When we were teenagers, acne was a fact of life. If you didn’t have at least one day when you were fumbling around your locker looking for concealer, you were a lucky teen, indeed.
But what about when you experience acne in your 30s, or your 40s?
Wait a second, I thought I was done with this!
As frustrating as it is, adult acne is actually extremely common. According to one study, as much as 22% of women in the United States experience acne, while men make up only 3%.
And while some women are lucky enough to find that “miracle product” for their skin, it simply doesn’t work like that for everyone.
There are a number of reasons why you’re experiencing acne in your adult life, and we want you to know that it’s not because you have poor hygiene, and it’s not your fault.
If you’re experiencing persistent acne, consulting your doctor or dermatologist is always the best course of action. However, it may be possible that a lifestyle factor is the cause of your acne, meaning it could be something you have control over.
Common Causes of Acne
So, let’s talk about some of the most common culprits behind acne, and what you can do to reclaim your skin!
Keep in mind: the process of clearing your skin may take some time, but it’s worth it to go slow and steady, and get to know the way your skin reacts in the future.
If you’re experiencing blemishes along the jawline that are deep and feel sore to the touch, it’s very possible that you’re experiencing hormonal acne.
Hormonal acne occurs when there’s an increase in androgens in the body, leading to the sebaceous glands to produce more sebum and the pores to increase in size. And while hormonal acne is often associated with adolescence, women can experience it well into their 30s and 40s.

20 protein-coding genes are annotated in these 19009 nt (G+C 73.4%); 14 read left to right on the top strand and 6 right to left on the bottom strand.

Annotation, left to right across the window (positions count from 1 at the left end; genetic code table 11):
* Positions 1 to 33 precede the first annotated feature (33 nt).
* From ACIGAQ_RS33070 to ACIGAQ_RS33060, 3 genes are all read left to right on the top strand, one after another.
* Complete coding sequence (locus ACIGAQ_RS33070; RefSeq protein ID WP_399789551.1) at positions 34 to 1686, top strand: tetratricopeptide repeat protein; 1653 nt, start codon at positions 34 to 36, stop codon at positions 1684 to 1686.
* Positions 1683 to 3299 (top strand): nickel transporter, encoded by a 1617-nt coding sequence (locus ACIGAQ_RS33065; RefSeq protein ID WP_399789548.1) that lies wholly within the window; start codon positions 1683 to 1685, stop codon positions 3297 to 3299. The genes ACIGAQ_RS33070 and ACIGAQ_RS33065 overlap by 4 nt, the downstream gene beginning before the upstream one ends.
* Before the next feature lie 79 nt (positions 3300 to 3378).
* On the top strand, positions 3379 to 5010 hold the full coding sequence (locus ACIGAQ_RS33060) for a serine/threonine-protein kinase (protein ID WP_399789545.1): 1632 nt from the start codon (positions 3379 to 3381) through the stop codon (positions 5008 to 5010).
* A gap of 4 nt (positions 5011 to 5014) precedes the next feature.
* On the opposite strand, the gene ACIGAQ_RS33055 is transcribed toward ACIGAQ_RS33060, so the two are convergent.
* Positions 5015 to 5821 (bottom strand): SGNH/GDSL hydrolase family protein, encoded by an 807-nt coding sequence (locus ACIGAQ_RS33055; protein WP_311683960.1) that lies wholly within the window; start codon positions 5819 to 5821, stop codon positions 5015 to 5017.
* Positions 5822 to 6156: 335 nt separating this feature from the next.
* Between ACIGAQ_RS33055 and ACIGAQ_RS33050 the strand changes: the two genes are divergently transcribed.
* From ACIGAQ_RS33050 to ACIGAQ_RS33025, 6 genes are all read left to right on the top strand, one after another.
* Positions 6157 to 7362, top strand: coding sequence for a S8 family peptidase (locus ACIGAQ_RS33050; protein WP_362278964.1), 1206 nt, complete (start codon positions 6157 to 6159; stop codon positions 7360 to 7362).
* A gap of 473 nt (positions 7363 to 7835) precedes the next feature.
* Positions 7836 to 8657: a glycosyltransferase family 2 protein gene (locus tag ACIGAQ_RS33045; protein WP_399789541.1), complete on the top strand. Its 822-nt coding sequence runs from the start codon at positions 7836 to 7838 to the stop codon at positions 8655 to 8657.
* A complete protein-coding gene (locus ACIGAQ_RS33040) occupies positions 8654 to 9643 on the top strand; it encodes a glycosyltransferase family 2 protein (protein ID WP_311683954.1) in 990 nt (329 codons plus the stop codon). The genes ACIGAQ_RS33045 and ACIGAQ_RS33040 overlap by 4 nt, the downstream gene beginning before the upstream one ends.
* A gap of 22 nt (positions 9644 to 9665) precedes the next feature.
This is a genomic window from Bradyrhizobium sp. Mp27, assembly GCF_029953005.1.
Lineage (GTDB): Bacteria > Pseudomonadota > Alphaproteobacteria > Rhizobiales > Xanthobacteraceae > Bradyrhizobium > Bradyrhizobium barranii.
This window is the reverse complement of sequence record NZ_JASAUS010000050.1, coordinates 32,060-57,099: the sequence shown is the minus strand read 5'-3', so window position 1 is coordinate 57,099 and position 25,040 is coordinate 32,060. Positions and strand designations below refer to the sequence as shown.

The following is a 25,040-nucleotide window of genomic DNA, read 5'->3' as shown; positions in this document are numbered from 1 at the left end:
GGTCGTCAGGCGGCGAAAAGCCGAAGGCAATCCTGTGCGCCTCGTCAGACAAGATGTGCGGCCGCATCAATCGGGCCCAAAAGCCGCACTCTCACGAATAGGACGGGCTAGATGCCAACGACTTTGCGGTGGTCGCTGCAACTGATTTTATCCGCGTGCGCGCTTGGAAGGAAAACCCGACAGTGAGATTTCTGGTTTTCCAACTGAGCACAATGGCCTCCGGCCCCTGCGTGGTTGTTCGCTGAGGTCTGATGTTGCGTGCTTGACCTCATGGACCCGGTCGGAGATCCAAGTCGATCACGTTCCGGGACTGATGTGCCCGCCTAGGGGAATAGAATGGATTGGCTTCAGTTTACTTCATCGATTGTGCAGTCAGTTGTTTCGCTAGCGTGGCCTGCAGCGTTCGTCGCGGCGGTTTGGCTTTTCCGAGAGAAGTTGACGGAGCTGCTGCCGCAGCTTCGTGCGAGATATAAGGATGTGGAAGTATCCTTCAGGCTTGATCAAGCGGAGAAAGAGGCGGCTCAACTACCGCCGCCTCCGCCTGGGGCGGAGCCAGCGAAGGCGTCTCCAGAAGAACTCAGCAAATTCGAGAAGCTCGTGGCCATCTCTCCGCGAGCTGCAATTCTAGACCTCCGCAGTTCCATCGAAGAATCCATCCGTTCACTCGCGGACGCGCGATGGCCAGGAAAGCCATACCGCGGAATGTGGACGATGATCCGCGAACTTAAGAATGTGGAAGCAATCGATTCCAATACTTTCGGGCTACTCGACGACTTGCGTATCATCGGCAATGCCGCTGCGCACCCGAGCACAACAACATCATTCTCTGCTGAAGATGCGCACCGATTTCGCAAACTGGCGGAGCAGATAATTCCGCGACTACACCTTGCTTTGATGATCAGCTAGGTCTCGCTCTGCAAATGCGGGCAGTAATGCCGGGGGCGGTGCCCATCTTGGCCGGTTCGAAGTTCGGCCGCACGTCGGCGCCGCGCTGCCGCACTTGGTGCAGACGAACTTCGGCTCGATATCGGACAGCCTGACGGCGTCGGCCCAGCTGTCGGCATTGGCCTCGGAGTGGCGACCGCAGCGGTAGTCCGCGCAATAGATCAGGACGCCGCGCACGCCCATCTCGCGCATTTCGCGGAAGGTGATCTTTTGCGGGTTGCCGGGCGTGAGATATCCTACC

It’s normal for anyone to experience hormonal acne, but if you’re experiencing it frequently, it’s heavily encouraged to consult your doctor or dermatologist. They may be able to determine the root cause of your hormonal imbalance, and they may even prescribe medication that can significantly reduce it, such as birth control or prescription retinol.
You’re Over-Washing Your Face
Back in the day, we were told that washing your face was the key to keeping blemishes at bay, and if you did have acne, it was because you weren’t washing enough.
However, this is actually not true; in fact, over-washing your face can strip your skin of the natural oils that keep it healthy and hydrated. And when your skin becomes stripped, this can actually cause the oil glands to kick into overtime, resulting in excess oil and clogged pores.
When you were a teen, you might have been warned that chocolate would give you acne.
And while that’s not entirely true, there are studies showing that certain foods may make acne worse, especially carb-rich foods like bagels, bread, and potato chips.
And while the research is limited, it has been suggested that dairy may induce acne in some individuals. Because it is a mucous-producing food, it tends to be harder on the body to digest, and especially in the case of those with lactose intolerance, this may lead to cystic acne.
If you believe that something in your diet is causing acne, try forgoing the food in question, and see if it has an effect on your acne. Remember: while your acne may not immediately clear up, it’s still a good sign if it doesn’t worsen!
If you’ve been feeling extra stressed out lately, stress may be behind your worsening breakouts.
While stress isn’t necessarily a direct cause of acne, it certainly isn’t helping it.
Research has shown that when our bodies are under stress, they heal wounds at a slower rate, and this includes acne. When pimples heal slowly, they remain on the skin longer, risking the chance of only getting worse.
Minimizing stress isn’t easy—if you’re undergoing a major project or life changing event like moving, feeling overwhelmed is going to happen at some point.
But during these times, practicing stress management strategies can be extremely helpful. When you’re undergoing a stressful period, make sure you’re taking time in your day to decompress by meditating, exercising, and doing things you love, and make sure you’re getting plenty of sleep at night.